A board filled with insiders will often not serve as objective critics of management and will defend their actions as good and beneficial, regardless of the circumstances.
We’ve now gone over the business model, management and corporate governance. These three areas are all important to consider when analyzing any company. We will now move on to looking at qualitative factors in the external environment in which the company operates.
Qualitative Factors – The Industry
Each industry has differences in terms of its customer base, market share among firms, industry-wide growth, competition, regulation and business cycles. Learning about how the industry works will give an investor a deeper understanding of a company’s financial health.
Some companies serve only a handful of customers, while others serve millions. In general, it’s negative if a business relies on a small number of customers for a large portion of its sales because the loss of each customer could dramatically affect revenues.
For example, think of a military supplier who has 100% of its sales with the U.S. government. One change in government policy could potentially wipe out all of its sales! For this reason, companies will always disclose in their annual reports if any one customer accounts for a majority of revenues.
2. Market Share
Understanding a company’s present market share can tell volumes about the company’s business. The fact that a company possesses an 85% market share tells you that it is the largest player in its market by far.
Furthermore, this could also suggest that the company possesses some sort of “economic moat,” in other words, a competitive barrier serving to protect its current and future earnings, along with its market share.
Market share is important because of economies of scale. When the firm is bigger than the rest of its rivals, it is in a better position to absorb the high fixed costs of a capital-intensive industry.
3. Industry Growth
One way of examining a company’s growth potential is to first examine whether the amount of customers in the overall market will grow. This is crucial because without new customers, a company has to steal market share in order to grow. In some markets, there is zero or negative growth, a factor demanding careful consideration.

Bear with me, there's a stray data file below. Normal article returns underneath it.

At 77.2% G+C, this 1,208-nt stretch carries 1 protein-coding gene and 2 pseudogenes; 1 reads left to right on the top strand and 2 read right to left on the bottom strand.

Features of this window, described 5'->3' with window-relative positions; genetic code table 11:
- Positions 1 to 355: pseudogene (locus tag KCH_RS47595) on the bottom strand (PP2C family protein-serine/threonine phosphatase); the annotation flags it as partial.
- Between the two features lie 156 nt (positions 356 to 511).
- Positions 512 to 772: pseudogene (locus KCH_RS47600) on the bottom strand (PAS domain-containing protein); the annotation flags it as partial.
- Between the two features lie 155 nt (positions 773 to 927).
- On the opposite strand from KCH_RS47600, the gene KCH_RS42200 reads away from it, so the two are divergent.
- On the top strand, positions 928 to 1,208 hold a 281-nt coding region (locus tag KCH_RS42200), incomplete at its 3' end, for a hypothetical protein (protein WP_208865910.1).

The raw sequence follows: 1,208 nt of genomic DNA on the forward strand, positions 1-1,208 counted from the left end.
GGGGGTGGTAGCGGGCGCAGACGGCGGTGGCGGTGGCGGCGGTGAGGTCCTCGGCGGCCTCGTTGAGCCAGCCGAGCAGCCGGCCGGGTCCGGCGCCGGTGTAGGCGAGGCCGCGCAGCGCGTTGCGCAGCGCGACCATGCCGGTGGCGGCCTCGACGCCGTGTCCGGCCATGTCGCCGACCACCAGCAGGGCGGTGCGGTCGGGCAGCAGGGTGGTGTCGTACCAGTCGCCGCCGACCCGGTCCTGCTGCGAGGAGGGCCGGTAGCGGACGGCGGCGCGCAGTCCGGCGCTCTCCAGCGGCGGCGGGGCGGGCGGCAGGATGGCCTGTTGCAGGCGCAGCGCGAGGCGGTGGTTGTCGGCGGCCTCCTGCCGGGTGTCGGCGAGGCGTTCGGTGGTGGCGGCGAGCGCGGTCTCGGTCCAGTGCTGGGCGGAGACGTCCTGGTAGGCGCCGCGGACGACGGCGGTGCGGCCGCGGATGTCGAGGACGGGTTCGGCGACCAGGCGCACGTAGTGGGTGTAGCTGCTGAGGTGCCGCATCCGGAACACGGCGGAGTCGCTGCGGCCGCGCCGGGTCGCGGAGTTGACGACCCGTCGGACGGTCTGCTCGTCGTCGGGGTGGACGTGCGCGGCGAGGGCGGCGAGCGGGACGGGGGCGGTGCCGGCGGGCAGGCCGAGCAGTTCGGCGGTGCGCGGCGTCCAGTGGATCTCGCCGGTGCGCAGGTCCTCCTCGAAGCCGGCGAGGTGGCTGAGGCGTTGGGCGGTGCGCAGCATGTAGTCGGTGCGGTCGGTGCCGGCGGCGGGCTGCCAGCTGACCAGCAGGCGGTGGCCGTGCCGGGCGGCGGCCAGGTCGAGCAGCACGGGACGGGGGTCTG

For example, a manufacturing company dedicated solely to creating audio compact cassettes might have been very successful in the ’70s, ’80s and early ’90s. However, that same company would probably have a rough time now due to the advent of newer technologies, such as MP3s. The current market for audio compact cassettes is virtually nonexistent compared to the peak of its popularity.
Simply looking at the number of competitors goes a long way in understanding the competitive landscape for a company. Industries that have limited barriers to entry and a large number of competing firms create a difficult operating environment for firms.
One of the biggest risks within a highly competitive industry is pricing power. This refers to the ability of a supplier to increase prices and pass those costs on to customers. Companies operating in industries with few alternatives have the ability to pass on costs to their customers.
A great example of this is Wal-Mart. They are so dominant in the retailing business that Wal-Mart practically sets the price for any of the suppliers wanting to do business with them. If you want to sell to Wal-Mart, you have little (if any!) pricing power.
Certain industries are heavily regulated due to the importance or severity of the industry’s products and/or services. As important as some of these regulations are to the public, they can drastically affect the attractiveness of a company for investment purposes.
In industries where one or two companies represent the entire industry for a region (such as utility companies), governments usually specify how much profit each company can make. In these instances, while there is the potential for sizable profits, they are limited (in theory) due to regulation.
In other industries, regulation can play a less direct role in affecting industry pricing. For example, the drug industry is one of most regulated industries. And for good reason – no one wants an ineffective drug that causes deaths to reach the market. As a result, the U.S. Food and Drug Administration (FDA) requires that new drugs must pass a series of clinical trials before they can be sold and distributed to the general public.
However, the consequence of all this testing is that it usually takes several years and millions of dollars before a drug is approved. Keep in mind that all these costs are above and beyond the millions that the drug company has spent on research and development!
All in all, investors should always be on the lookout for regulations that could have an impact on a business’ bottom line. Investors should keep these regulatory costs in mind as they assess the potential risks and rewards of investing.